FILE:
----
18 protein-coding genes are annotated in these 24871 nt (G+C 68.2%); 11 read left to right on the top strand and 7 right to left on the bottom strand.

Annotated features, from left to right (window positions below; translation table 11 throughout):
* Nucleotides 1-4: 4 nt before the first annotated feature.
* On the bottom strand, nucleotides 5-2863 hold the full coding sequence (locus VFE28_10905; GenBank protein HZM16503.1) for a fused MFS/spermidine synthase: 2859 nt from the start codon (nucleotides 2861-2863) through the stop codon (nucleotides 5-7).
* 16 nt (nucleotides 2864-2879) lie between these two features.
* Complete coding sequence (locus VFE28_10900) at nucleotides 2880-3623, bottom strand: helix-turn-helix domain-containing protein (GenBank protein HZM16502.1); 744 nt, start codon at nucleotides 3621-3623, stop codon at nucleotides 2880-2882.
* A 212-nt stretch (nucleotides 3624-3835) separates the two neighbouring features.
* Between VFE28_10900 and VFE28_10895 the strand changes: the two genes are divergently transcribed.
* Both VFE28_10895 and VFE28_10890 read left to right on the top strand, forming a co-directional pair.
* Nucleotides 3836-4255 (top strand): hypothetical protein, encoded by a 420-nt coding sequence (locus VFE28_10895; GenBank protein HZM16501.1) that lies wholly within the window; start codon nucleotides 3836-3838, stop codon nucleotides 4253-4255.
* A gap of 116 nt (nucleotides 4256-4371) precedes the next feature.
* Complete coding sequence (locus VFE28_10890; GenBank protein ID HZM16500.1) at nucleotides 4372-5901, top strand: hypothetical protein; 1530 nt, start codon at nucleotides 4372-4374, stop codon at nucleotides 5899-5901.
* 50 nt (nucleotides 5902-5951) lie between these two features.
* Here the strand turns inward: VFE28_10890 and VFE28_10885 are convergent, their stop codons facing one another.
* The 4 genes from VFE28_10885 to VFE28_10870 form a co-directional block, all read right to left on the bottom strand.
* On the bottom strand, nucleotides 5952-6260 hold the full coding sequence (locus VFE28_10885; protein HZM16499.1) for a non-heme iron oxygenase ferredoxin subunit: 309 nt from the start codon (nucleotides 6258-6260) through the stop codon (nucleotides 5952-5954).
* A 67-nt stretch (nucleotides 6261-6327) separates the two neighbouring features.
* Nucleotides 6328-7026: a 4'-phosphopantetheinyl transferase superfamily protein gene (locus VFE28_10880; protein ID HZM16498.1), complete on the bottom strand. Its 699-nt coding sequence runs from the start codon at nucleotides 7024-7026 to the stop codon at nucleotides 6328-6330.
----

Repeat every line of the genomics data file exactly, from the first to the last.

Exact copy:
18 protein-coding genes are annotated in these 24871 nt (G+C 68.2%); 11 read left to right on the top strand and 7 right to left on the bottom strand.

Annotated features, from left to right (window positions below; translation table 11 throughout):
* Nucleotides 1-4: 4 nt before the first annotated feature.
* On the bottom strand, nucleotides 5-2863 hold the full coding sequence (locus VFE28_10905; GenBank protein HZM16503.1) for a fused MFS/spermidine synthase: 2859 nt from the start codon (nucleotides 2861-2863) through the stop codon (nucleotides 5-7).
* 16 nt (nucleotides 2864-2879) lie between these two features.
* Complete coding sequence (locus VFE28_10900) at nucleotides 2880-3623, bottom strand: helix-turn-helix domain-containing protein (GenBank protein HZM16502.1); 744 nt, start codon at nucleotides 3621-3623, stop codon at nucleotides 2880-2882.
* A 212-nt stretch (nucleotides 3624-3835) separates the two neighbouring features.
* Between VFE28_10900 and VFE28_10895 the strand changes: the two genes are divergently transcribed.
* Both VFE28_10895 and VFE28_10890 read left to right on the top strand, forming a co-directional pair.
* Nucleotides 3836-4255 (top strand): hypothetical protein, encoded by a 420-nt coding sequence (locus VFE28_10895; GenBank protein HZM16501.1) that lies wholly within the window; start codon nucleotides 3836-3838, stop codon nucleotides 4253-4255.
* A gap of 116 nt (nucleotides 4256-4371) precedes the next feature.
* Complete coding sequence (locus VFE28_10890; GenBank protein ID HZM16500.1) at nucleotides 4372-5901, top strand: hypothetical protein; 1530 nt, start codon at nucleotides 4372-4374, stop codon at nucleotides 5899-5901.
* 50 nt (nucleotides 5902-5951) lie between these two features.
* Here the strand turns inward: VFE28_10890 and VFE28_10885 are convergent, their stop codons facing one another.
* The 4 genes from VFE28_10885 to VFE28_10870 form a co-directional block, all read right to left on the bottom strand.
* On the bottom strand, nucleotides 5952-6260 hold the full coding sequence (locus VFE28_10885; protein HZM16499.1) for a non-heme iron oxygenase ferredoxin subunit: 309 nt from the start codon (nucleotides 6258-6260) through the stop codon (nucleotides 5952-5954).
* A 67-nt stretch (nucleotides 6261-6327) separates the two neighbouring features.
* Nucleotides 6328-7026: a 4'-phosphopantetheinyl transferase superfamily protein gene (locus VFE28_10880; protein ID HZM16498.1), complete on the bottom strand. Its 699-nt coding sequence runs from the start codon at nucleotides 7024-7026 to the stop codon at nucleotides 6328-6330.